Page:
I think you are right. We come at the matter from different angles, both of which have their own merits, and our perspectives complement one another.
Personal transformation, if authentic, must lead one to face and address social/political matters, especially with regard to liberation and equality. A prophetic stand against tyranny and a subsequent social revolution minus personal transformation may well lead to another kind of tyranny in the long run.
That being said, I want to move to the next phrase of the prayer: "Your kingdom come. Your will be done on earth as it is in heaven." Jesus refers to the kingdom of God, the core of his message and vision. He calls us to pray that the way of heaven might become the way of earth.
What does the way of heaven (the kingdom of heaven) look like? We know from the other teachings of Jesus, such as those we've been unpacking from the Sermon on the Mount, or the declaration of his ministry as found in Luke 4:18-19. It's the kind of world in which the blind see and the captives are set free, both by the rightful presence and rule of God and through our cooperation. The worship of God and welfare of one another unite to become the primary value around which life is structured.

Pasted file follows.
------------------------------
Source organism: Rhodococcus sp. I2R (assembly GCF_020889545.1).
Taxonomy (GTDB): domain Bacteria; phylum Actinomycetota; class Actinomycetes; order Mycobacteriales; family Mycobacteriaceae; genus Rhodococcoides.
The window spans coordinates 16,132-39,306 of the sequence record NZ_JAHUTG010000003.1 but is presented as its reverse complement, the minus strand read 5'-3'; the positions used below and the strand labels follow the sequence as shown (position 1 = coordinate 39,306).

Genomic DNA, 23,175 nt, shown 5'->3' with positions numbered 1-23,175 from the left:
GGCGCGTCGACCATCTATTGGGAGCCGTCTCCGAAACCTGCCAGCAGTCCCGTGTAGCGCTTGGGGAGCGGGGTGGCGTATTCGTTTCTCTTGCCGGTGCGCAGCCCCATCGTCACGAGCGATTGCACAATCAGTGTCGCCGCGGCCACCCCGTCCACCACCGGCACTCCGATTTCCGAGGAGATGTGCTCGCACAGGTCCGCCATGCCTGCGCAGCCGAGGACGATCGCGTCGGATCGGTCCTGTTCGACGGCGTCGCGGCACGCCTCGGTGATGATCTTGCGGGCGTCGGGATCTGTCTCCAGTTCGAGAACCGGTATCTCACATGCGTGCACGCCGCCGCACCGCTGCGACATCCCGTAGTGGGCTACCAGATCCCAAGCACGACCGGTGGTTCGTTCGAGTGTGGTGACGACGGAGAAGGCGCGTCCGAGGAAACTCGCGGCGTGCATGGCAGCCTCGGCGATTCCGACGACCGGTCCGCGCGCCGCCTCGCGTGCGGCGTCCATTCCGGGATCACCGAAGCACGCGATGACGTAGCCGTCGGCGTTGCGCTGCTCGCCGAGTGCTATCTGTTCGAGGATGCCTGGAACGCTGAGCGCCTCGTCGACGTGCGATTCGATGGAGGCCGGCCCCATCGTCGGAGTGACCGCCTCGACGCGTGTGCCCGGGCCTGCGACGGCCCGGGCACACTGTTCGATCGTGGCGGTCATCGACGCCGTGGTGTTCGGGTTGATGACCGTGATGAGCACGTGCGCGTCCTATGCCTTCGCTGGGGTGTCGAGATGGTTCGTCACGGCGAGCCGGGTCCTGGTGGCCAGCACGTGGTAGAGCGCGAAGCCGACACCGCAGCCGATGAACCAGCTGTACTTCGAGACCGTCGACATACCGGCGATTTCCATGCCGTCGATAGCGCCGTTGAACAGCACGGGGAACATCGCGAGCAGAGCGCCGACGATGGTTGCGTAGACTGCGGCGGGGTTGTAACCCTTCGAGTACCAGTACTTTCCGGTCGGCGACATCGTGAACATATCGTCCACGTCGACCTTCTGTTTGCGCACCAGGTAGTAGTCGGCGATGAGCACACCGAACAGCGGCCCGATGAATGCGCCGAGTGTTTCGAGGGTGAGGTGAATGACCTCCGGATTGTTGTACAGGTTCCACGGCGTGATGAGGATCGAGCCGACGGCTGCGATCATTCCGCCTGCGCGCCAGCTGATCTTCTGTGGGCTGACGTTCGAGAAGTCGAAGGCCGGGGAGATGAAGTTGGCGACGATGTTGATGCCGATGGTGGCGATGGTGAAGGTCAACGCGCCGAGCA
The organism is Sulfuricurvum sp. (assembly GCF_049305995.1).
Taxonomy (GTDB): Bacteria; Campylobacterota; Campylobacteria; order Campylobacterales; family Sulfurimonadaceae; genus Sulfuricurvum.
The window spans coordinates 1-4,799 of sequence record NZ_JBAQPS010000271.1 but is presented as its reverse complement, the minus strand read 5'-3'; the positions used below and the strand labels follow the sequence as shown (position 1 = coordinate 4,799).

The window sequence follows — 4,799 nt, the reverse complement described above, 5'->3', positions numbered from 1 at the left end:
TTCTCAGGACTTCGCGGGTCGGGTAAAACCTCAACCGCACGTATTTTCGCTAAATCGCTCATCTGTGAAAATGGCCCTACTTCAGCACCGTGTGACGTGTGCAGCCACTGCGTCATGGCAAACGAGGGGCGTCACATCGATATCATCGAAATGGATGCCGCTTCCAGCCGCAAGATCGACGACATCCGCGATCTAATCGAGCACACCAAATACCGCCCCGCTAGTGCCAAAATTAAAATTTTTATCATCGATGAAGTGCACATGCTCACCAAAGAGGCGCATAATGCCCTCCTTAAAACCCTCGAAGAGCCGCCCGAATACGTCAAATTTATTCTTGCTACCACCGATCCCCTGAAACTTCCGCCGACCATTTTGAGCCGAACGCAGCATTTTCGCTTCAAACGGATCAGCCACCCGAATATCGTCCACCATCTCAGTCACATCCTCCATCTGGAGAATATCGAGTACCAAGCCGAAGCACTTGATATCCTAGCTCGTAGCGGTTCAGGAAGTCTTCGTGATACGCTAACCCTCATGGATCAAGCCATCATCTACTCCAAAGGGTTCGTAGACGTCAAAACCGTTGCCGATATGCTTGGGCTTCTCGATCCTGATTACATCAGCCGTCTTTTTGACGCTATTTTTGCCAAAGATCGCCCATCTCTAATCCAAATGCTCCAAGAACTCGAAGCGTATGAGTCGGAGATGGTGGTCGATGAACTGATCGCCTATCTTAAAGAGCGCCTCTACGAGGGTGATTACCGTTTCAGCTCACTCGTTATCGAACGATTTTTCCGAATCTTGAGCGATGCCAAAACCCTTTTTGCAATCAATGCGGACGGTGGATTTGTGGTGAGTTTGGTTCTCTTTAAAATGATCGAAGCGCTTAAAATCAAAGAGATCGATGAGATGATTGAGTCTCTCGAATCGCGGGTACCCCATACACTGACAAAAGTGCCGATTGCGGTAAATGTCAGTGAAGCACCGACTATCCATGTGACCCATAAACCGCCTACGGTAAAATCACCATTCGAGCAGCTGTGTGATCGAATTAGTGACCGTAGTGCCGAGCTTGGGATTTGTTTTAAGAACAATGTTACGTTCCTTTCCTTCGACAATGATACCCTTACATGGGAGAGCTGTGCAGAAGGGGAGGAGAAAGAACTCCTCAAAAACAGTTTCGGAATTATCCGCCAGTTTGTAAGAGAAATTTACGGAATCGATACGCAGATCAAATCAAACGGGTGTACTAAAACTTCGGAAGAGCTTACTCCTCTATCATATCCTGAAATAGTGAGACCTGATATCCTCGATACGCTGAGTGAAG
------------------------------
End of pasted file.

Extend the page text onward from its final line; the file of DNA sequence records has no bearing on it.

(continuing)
Jesus' words assume that his followers will want, or learn to want, such a world. The prayer itself may, should,reshape us into such persons. Of course, the more we learn to yearn for God's kingdom to shape the world in which we live, the more open we are to changes in our personal lives and the broader life of society.